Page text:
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Transcendentalism In Edgar Allan Poe

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A Dream Within A Dream, Annabel Lee, The Raven, and The City In The Sea are well known examples of Poe’s mastery of classic literature. Edgar Allan Poe was “one of the most well-published” poets and very critical of Transcendentalism in the 19th century. Poe did not approve of the work of the Transcendentalists and was a Prolific writer himself. The established poet was inspired by his life and each of his poems included a life experience embedded within. Edgar Allan Poe wrote A Dream Within A Dream and Annabel Lee after his wife, Virginia, had died in 1847 as tributes to her and to describe his loss and loneliness. Edgar Allan Poe’s life influenced his poem’s because the tones reflected the emotions he was feeling and the themes reflected the lessons he was learning.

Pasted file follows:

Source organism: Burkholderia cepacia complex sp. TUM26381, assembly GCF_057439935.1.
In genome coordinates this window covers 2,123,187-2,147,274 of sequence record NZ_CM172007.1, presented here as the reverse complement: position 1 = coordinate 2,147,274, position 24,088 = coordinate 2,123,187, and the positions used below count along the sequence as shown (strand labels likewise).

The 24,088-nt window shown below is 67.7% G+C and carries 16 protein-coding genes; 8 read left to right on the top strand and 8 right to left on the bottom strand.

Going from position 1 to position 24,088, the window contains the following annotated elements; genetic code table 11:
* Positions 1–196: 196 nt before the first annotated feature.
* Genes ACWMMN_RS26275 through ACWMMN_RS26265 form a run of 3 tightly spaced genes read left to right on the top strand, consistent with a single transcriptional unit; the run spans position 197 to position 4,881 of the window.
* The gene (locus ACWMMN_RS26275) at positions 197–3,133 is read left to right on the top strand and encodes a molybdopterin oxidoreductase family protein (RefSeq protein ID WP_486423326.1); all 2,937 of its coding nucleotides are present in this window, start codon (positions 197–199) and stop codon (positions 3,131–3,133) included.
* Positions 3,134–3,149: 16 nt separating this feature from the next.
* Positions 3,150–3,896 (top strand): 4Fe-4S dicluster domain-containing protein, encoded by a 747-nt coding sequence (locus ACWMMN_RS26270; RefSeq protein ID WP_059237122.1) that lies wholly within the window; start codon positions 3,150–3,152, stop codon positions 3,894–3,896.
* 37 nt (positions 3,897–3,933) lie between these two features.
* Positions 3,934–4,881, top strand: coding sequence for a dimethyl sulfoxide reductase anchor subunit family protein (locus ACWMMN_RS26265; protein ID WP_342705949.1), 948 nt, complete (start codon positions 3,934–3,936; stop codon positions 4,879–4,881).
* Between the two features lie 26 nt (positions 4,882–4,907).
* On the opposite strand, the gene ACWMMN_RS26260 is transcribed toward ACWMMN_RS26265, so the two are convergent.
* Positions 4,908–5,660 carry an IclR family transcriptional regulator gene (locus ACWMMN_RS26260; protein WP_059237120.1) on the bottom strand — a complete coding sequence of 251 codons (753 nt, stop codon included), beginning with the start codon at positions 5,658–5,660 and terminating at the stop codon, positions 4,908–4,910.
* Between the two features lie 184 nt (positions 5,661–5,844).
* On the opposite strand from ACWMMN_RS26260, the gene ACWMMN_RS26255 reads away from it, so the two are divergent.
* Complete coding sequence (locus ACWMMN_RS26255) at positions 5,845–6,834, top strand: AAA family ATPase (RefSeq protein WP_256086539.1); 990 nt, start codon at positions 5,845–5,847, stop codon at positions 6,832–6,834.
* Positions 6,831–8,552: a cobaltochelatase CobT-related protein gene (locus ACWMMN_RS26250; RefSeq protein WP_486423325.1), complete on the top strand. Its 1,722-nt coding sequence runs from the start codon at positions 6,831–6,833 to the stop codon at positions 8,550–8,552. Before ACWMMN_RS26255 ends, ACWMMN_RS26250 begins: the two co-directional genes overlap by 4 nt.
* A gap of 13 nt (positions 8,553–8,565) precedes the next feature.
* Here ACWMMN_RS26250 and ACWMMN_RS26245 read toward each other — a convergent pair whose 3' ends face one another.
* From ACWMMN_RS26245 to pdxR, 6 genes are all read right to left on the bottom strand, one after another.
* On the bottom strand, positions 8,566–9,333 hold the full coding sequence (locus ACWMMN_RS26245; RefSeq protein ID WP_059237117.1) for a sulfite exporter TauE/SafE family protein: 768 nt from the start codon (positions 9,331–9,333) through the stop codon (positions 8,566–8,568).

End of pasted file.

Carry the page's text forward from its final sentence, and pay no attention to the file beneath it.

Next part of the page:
Edgar Allan Poe created many of his poems in the Romantic Era, which lasted from 1800 through 1850. Two very important poems Poe wrote include, Annabel Lee, and A Dream Within A Dream. Both of these poems were published in 1849 which rounded out the Romantic Era. January 19th of 1809 was a special day in history because it was the astonishing poet’s day of birth. While living in Baltimore, Poe devoted much of his attention to his cousin Virginia. Virginia “became [Poe’s] literary inspiration,” so from this time on most of his poems focused on their relationship (Biography.com Editors, paragraph 11). The maiden also became “his love interest,” and they eventually got married (Biography.com Editors, paragraph
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